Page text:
Kevin Burton Says Sources Close to Yahoo Tell Him Yahoo Will Buy Digg, Suggests Announcement Early Next Week with a $30 Million Price Tag

Digg Yahoo Logo

Update: Earlier this morning I blogged about Kevin Burton’s reported impending Digg acquistion rummored by Yahoo!. I added on my own speculation about the possibility here. As it turns out this is probably not the case and this will go down as another of those rumors that was just that, a rumor.

In addition to Kevin Rose’s comment in a Digg thread that Digg is “focused on features, not selling the company,” per additional insider sources from Digg, Digg has “denied any discussions have taken place of any kind.”

Although I still think that both Digg and Yahoo! could benefit from a marriage of sorts, Digg also has much left on their plate to do in the months ahead. Most noteably, as Kevin Rose has indicated in recent interviews, look for Digg to expand into other non-tech areas of news. It will be exciting to watch this unfold and exciting to see the company continue to grow over the course of the upcoming year. As one user on Digg wrote, “if Kevin was smart he would wait, because I think Digg will be able to buy yahoo if he is patient.”

Kevin Burton’s Feed Blog: Yahoo Will Buy Digg – Announcement Early Next Week First. Really, really, really, really, speculation should be labeled as just that speculation. Speculation is not news, it is the sport and hobby of horse handicappers, penny stock pickers and political pundits. Certainly there have been many a company that was “supposed” to have been purchased that was not. Remember how lathered up everyone got when Riya was being bought by Google?

This being said, and the strong disclaimer applied, it would be really cool if Yahoo! bought Digg. This was my only prediction for 2006 when I did my year end prediction round up last year. Of course both Jason Calaconis and Pat McCarthy suggested Digg would be bought this year by CNET — which also would be interesting given CNET’s dominance in news (similar to Yahoo!).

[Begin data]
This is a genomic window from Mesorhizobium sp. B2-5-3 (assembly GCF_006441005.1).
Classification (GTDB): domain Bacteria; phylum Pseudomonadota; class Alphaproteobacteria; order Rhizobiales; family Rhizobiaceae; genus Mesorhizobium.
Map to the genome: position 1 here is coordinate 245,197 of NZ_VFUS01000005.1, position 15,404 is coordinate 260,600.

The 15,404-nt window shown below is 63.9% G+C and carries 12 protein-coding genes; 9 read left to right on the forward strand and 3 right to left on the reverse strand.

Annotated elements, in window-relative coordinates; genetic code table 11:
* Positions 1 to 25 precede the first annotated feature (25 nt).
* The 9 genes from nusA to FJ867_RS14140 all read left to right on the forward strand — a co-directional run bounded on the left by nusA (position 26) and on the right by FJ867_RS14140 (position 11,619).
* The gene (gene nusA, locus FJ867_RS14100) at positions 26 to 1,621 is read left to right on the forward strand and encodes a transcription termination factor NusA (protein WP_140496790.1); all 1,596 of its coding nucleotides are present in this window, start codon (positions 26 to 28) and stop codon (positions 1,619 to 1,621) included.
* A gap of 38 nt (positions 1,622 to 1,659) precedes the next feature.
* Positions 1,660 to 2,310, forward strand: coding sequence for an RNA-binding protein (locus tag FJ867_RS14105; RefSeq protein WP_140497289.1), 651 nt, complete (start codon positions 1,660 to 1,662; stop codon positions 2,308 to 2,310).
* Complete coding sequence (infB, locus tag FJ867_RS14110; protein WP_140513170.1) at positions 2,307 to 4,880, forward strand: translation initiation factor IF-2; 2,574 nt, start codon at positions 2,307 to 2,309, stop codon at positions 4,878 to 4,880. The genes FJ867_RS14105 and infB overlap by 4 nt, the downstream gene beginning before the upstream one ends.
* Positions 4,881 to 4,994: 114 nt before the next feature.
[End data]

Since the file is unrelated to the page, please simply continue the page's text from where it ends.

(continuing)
Yahoo Buying Digg

So with these predictions firmly in place and with my racing forum in my back pocket, it is interesting to hear Kevin Burton say that multiple “sources close to Yahoo” have told him that Yahoo will buy Digg and that he expects an announcement “early next week.” Kevin puts the price tag on Digg at nearly $30 million, which is what I suggested two days ago that they’d need to pay to buy them in my perhaps overly zealous six point plan on how Yahoo! will regain their footing in search. Kevin Rose has responded in a thread at Digg saying, “Rumors… we are focused on features, not selling the company..”

Still, you want some additional totally wild speculative kerosene to pour on the rumor? And I’m reaching here. 1. Earlier this month at the SDForum Search SIG (down at Yahoo!’s campus) when asked about how Digg planned to “make money” (and really more how companies like Digg were planning on making money) Kevin Rose, Digg’s founder, joked, “well Joshua got his didn’t he.” He was of course referring to Joshua Schachter who shared the stage with him and whose company Del.icio.us was recently purchased by Yahoo! Although the purchase price was undisclosed it has been rumored to be anywhere between $15 and $30 million.

More totally unrelated handicapping. Yesterday an article disputing the blathering in the blogosphere regarding Yahoo! giving up on search was posted to the Yahoo blog. The story, an important message for Yahoo to get out for sure, interestingly enough very quickly made it to Digg’s front page. In fact it made it to Digg’s front page faster and with fewer Diggs than some Digg users might have thought it should take. Digg user Damentz pointed out when it was first picking up steam, “why is there already a green ribbon on the amount of diggs? Right now it’s only at 24 diggs.” I’m not sure when it hit the front page but the story picked up steam very quickly from there. (Green ribbons by the way mean one of your friends have dugg a story). One minute later it was pointed out that user Diggnation had already Dugg the story. The story was submitted by someone called Search Engines and the very first person to Digg the story after search engines submitted it was Digg founder Kevin Rose himself. Check the bottom of this Digg story for the “who dugg this” section.